Asia’s second-largest technology company, China, debuted in Brazil by investing $ 180 million in Nubank; with business in several countries, company, however, is little known abroad for not putting its mark on acquisitions
There is a premise in the technology market: the more embedded in users’ daily life, the stronger the company. It was following this rule – with businesses ranging from payment applications and instant messaging to social networking – that China’s Tencent became, in 20 years, the country’s second-largest technology conglomerate, behind only Alibaba. The Asian giant debuted in the Brazilian market: with a $ 180 million investment in Nubank.
In the business menu offered by Tencent to the Chinese there is QQ, an instant messaging application as popular in the country as WhatsApp is in Brazil today, TME, largest music streaming platform, similar to Spotify in the world, and WeChat, an application that works as a social networking hub, instant messaging and digital payment means.
In addition to its products, the company draws attention to being a strong investor. Its fund, Tencent Holdings, is estimated to have invested $ 30 billion in companies worldwide between 2015 and 2017. In the list of global companies that have received contributions, there are names such as Spotify, Snap and Tesla – in addition to numerous games studios such as Ubisoft and Activision.
Despite size and influence in the Chinese market, the company is little known outside the home country, much because of its expansion strategy. “Tencent has expanded worldwide through investment and acquisition of companies and chooses not to change the existing brand,” explains Eduardo Tomiya, president of Kantar Consulting for Latin America, whose latest Brands Top 100 Global ranking showed the company as the most valuable brand in China and the fifth in the world – largely because of the size of the Chinese population.
The company’s history began in 1998, when Ma Huateng, then an employee of a telecom company, decided to copy Israel’s famous instant messaging program, ICQ. In one year, its version, the ICQO, already had 1 million active users and was targeted by the government, which became a partner of the company. In 2004, already renamed Tencent, the company opened capital in Hong Kong, guaranteeing until last year a return of 67,000% to shareholders and turning Huateng into China’s richest man.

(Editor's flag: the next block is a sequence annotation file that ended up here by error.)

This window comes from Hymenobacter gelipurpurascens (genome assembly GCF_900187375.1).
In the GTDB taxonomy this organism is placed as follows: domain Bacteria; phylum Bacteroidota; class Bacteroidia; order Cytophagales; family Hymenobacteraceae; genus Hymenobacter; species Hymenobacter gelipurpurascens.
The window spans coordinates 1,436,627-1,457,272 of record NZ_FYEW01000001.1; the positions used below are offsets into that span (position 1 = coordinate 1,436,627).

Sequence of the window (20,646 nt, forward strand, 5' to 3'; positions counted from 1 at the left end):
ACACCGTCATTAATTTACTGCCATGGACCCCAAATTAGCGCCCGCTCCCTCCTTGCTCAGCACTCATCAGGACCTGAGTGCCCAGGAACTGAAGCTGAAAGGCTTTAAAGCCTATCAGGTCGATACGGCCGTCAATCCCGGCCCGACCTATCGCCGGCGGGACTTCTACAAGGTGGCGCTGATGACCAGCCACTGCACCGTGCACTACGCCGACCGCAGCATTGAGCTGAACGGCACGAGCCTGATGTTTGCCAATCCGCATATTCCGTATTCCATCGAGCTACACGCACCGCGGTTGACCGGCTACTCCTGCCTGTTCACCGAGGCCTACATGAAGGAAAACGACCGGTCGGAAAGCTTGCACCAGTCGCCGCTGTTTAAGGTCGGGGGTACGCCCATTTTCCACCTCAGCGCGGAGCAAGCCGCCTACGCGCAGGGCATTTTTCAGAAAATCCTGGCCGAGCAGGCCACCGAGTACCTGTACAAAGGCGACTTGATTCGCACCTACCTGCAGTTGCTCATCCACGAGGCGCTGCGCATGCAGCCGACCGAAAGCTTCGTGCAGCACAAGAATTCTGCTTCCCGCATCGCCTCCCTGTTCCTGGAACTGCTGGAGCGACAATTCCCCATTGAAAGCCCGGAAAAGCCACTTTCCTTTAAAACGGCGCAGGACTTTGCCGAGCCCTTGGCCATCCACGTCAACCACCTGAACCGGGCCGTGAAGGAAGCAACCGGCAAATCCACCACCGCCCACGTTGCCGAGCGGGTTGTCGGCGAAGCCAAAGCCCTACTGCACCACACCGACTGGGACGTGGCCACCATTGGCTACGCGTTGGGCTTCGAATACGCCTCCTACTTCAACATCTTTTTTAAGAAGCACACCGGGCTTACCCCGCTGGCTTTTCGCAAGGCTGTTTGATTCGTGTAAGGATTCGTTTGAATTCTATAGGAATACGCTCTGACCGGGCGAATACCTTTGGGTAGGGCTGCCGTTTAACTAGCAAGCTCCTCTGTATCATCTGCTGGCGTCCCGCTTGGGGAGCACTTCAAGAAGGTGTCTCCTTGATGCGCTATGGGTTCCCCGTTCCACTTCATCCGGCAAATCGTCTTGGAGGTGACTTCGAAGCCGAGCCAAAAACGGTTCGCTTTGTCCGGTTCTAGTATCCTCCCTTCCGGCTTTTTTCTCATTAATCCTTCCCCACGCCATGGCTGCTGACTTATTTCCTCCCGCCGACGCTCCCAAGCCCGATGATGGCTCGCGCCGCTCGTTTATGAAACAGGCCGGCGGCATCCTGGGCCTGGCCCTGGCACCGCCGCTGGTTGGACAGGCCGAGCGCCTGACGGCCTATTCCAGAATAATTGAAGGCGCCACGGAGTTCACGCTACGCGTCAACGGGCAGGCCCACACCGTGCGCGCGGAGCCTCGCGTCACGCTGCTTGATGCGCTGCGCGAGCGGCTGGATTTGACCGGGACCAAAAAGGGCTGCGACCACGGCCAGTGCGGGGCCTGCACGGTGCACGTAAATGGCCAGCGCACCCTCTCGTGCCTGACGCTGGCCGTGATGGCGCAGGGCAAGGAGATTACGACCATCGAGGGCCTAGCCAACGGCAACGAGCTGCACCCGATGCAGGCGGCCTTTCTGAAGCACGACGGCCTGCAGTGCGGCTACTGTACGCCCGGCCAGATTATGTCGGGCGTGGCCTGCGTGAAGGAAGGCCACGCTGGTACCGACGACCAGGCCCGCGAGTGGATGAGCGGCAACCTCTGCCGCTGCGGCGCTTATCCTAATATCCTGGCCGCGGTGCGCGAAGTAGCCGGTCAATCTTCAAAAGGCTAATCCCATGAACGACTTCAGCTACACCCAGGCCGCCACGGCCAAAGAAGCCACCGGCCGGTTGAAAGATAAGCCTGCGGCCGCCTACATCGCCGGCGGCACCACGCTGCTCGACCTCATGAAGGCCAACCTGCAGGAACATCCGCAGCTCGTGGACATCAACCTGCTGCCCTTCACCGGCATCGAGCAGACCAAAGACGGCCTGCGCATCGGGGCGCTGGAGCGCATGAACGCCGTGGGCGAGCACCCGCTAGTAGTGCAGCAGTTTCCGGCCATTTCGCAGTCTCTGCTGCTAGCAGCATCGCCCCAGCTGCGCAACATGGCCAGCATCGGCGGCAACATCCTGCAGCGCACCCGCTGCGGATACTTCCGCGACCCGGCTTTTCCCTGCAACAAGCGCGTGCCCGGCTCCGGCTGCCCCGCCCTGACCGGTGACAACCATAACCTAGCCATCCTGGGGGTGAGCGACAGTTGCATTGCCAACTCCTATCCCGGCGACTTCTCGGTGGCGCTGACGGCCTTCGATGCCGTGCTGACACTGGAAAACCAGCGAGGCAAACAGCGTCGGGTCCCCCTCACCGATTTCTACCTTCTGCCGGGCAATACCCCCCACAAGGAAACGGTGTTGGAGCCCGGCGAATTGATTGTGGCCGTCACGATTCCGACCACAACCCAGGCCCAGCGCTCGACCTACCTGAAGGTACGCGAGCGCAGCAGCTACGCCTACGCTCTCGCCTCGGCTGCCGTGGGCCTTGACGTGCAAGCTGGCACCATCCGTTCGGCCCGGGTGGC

The timing, however, is not the best for the company, which lost $ 200 billion in value between January and October. The setback began earlier this year as investors began to worry about inconsistent assessments by technology companies, smashing industry shares across the globe.
Then the announcement that it would have lower profit margins triggered a wave of selling the company’s papers. And, finally, began to suffer from the increase of the regulatory restrictions for the approval of game launch in China that needs the endorsement of the government. The toughest rules have made the company record the first 10-year drop in profit in the second quarter.
Despite the 1 billion consumers in the domestic market, it is in the West that the company is betting to keep growing – especially in emerging countries. For Otto Nogami, professor of economics at Insper, the focus in these countries is a trend among Chinese. “It took them a long time to get out of the country, but now they want to make room in markets previously dominated by the US.
Of the contribution to the Brazilian Nubank, announced that, US $ 90 million will be invested in the company, while another US $ 90 million will be used to buy the shareholder – in all, the Chinese should be with about 5% of fintech.
Tencent’s contribution is China’s third-largest investment in Brazil’s technology sector this year. In January, Didi Chuxing bought control of the 99, startup of urban mobility, for $ 600 million. Last month, it was the turn of the GGV fund to contribute $ 63 million to startups for Yellow bikes.